The Covid-19 pandemic has deeply affected many industries, but perhaps none has the weight of it so great as the music industry. Live music events and venues were some of the first to be shut down with the first wave of lockdowns and will be the last to open and function regularly once things stabilize.
In Austin, Texas, also known as the Live Music Capital of the World, the pandemic will have forced 90 percent of their city’s venues into permanent closure by summertime. But Austin’s Music Commission, a music policy advisory board made up of musicians, members of the city’s music industry, and representatives of Austin’s City Council and the office of the Mayor sees the deplorable plight of the music industry as an opportunity for change.
Austin, though boasting a reputation as the most liberal city in Texas, has been identified as the most economically segregated city in America. Deliberately racialized rezonings and redlining that were set in place in 1928 have pushed the city’s African American presence to a small and concentrated area of the city’s Eastside.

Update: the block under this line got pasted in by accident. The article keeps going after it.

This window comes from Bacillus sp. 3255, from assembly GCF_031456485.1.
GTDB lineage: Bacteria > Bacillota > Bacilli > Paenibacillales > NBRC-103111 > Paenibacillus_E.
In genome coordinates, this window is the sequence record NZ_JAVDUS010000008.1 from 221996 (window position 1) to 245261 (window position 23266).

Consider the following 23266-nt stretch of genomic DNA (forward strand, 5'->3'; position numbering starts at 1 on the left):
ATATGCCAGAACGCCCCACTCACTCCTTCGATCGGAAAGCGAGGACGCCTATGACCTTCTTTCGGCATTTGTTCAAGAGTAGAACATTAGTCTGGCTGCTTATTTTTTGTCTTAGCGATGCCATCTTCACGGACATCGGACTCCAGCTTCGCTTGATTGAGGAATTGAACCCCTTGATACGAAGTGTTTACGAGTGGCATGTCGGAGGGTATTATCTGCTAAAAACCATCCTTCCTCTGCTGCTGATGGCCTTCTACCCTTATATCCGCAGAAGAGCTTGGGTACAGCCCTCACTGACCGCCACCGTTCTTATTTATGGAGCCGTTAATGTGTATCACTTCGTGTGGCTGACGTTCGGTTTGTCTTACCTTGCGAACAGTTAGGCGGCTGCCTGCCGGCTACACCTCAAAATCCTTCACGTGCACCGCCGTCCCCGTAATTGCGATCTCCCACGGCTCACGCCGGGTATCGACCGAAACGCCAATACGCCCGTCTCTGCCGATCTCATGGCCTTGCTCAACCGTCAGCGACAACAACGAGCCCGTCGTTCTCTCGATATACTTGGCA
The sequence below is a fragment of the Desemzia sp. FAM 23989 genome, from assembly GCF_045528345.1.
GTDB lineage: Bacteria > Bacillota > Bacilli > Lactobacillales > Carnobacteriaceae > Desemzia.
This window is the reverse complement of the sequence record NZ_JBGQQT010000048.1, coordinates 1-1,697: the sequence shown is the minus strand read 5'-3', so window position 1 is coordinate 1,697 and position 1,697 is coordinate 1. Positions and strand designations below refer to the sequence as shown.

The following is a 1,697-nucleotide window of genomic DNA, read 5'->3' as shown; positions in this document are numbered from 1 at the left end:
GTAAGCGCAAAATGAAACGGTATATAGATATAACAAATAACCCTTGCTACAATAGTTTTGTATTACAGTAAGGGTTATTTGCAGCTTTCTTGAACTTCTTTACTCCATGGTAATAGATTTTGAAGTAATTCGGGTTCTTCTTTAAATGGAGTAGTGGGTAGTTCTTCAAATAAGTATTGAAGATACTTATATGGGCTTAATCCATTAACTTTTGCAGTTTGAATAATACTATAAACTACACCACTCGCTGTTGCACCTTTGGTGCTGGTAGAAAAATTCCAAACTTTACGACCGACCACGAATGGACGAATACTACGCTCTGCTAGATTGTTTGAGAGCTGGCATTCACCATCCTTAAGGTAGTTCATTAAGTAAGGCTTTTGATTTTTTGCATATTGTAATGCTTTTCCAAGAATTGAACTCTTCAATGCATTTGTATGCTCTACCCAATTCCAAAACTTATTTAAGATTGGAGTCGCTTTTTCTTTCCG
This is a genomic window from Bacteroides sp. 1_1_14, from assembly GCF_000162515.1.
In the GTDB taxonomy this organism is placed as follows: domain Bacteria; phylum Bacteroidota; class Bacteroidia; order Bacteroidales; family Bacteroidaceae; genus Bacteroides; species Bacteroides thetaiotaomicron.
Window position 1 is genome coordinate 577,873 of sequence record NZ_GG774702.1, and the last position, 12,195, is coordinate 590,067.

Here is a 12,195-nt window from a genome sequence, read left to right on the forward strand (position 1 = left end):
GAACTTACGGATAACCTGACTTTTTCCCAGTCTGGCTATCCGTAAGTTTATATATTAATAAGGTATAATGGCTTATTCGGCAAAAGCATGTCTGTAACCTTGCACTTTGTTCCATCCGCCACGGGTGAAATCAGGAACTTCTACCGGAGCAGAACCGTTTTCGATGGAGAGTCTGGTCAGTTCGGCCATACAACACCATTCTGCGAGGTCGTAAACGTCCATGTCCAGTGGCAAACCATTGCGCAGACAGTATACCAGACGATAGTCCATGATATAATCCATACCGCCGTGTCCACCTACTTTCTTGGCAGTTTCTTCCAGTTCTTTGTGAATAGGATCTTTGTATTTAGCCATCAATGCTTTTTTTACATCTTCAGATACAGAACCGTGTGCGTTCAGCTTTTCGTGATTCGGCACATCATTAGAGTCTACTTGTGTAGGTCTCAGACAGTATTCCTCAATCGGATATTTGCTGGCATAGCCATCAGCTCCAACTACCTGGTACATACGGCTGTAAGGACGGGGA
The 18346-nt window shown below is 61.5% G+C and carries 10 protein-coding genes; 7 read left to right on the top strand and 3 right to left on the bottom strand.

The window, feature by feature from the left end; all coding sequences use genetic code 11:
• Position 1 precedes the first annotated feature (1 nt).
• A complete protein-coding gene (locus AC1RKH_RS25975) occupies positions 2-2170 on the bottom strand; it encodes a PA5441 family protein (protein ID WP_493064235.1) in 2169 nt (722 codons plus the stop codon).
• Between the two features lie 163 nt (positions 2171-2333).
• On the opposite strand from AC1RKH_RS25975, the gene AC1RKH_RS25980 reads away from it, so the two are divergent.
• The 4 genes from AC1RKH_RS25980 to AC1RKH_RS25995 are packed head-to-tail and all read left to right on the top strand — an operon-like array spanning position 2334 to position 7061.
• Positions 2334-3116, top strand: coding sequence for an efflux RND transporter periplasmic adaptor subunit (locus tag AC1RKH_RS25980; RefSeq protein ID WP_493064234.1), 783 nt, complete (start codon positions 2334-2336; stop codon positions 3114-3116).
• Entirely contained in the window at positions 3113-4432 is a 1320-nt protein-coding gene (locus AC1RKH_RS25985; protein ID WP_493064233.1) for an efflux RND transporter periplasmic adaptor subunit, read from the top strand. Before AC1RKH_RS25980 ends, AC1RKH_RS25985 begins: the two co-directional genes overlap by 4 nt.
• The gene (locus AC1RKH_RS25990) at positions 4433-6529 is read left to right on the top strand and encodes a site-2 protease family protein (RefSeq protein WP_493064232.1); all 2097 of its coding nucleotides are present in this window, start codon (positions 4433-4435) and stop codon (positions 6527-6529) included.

Now, widespread gentrification and the vast influence of the city’s rapidly growing (and mostly white) tech industry are driving out the city’s nonwhite population. In fact, Austin is the only one of the ten fastest-growing cities in America with a declining black population.
To address both issues of longstanding systemic racism and the suffering music industry, Austin’s Music Commission has convinced the City Council to approve an aid package called the Live Music Preservation Fund. This fund will provide technical assistance and $20,000 in cash grants to help venues that are at risk of closures, but to access the money, venues must pledge to develop and implement their own Equity Strategic Plan to advance equity, diversity, and inclusion efforts across the city.
The Music Commission also created a Systemic Racism Working Group, which is co-chaired by Jonathan “Chaka” Mahone of the hip-hop duo Riders Against the Storm. The City also outlines specific action areas for venues and promoters to pay attention to when they develop their equity plans. All grantees are also required to participate in an Undoing Systemic Racism workshop that will be led by a racial equity specialist who will remain available as an ongoing advisor to all venues that receive the grant.
At the moment there is very little representation of the city’s colored talent. For emerging R&B, Rap, Hip Hop, and Latin music artists in Austin, the Live Music Preservation Fund is pivotal for their survival.
The hope is that this program will lay the groundwork of creating genre diversity and undoing years of systemic racism and double standards, resulting in long-lasting change for Austin’s music scene.